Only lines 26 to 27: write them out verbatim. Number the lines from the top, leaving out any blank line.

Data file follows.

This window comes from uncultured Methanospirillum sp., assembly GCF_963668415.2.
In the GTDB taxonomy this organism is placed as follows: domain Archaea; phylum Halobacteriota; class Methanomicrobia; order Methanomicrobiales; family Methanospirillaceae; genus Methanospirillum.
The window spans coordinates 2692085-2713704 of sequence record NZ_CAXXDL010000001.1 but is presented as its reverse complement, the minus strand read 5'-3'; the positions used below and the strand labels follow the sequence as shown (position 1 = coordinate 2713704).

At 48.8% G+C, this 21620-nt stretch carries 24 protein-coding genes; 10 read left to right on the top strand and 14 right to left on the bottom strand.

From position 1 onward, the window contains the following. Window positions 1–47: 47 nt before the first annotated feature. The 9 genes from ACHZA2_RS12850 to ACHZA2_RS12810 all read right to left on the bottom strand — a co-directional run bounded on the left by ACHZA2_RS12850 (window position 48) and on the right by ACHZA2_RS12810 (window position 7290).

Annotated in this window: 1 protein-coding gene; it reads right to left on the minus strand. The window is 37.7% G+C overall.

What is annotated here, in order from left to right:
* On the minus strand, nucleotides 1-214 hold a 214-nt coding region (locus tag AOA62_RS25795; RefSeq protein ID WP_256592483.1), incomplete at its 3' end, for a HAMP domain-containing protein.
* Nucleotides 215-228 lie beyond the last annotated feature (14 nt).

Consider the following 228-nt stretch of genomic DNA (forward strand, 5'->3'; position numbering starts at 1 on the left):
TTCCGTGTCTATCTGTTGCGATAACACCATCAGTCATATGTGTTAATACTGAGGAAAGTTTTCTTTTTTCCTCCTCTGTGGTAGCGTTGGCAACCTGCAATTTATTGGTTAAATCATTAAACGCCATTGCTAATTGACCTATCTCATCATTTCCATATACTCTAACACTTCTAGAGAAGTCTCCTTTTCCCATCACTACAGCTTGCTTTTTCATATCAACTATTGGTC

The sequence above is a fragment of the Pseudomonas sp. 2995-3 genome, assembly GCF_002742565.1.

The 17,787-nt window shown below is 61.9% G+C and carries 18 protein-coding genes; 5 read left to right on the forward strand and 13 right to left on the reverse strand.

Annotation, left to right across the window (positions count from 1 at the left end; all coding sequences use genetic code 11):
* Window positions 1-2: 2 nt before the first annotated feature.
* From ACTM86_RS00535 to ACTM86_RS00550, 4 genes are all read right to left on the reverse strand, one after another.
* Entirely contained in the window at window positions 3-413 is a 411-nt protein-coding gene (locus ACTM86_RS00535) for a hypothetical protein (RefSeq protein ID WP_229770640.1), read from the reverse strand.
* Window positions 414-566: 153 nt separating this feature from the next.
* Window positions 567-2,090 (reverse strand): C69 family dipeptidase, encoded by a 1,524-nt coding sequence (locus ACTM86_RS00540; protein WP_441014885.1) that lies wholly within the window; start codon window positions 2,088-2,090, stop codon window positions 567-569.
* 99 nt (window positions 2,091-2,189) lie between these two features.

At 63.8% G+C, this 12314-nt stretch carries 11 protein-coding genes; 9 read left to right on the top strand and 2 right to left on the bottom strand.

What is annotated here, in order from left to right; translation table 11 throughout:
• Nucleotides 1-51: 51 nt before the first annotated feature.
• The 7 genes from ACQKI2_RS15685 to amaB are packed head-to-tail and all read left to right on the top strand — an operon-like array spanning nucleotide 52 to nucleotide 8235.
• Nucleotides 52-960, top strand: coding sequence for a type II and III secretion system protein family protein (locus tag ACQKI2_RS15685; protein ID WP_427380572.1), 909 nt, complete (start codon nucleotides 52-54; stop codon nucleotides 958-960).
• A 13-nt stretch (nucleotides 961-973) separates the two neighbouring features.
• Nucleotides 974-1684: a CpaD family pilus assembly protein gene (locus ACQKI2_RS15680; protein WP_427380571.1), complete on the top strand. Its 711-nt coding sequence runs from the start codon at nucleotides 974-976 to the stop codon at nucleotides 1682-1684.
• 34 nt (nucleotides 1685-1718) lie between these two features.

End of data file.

• A 13-nt stretch (nucleotides 961-973) separates the two neighbouring features.
• Nucleotides 974-1684: a CpaD family pilus assembly protein gene (locus ACQKI2_RS15680; protein WP_427380571.1), complete on the top strand. Its 711-nt coding sequence runs from the start codon at nucleotides 974-976 to the stop codon at nucleotides 1682-1684.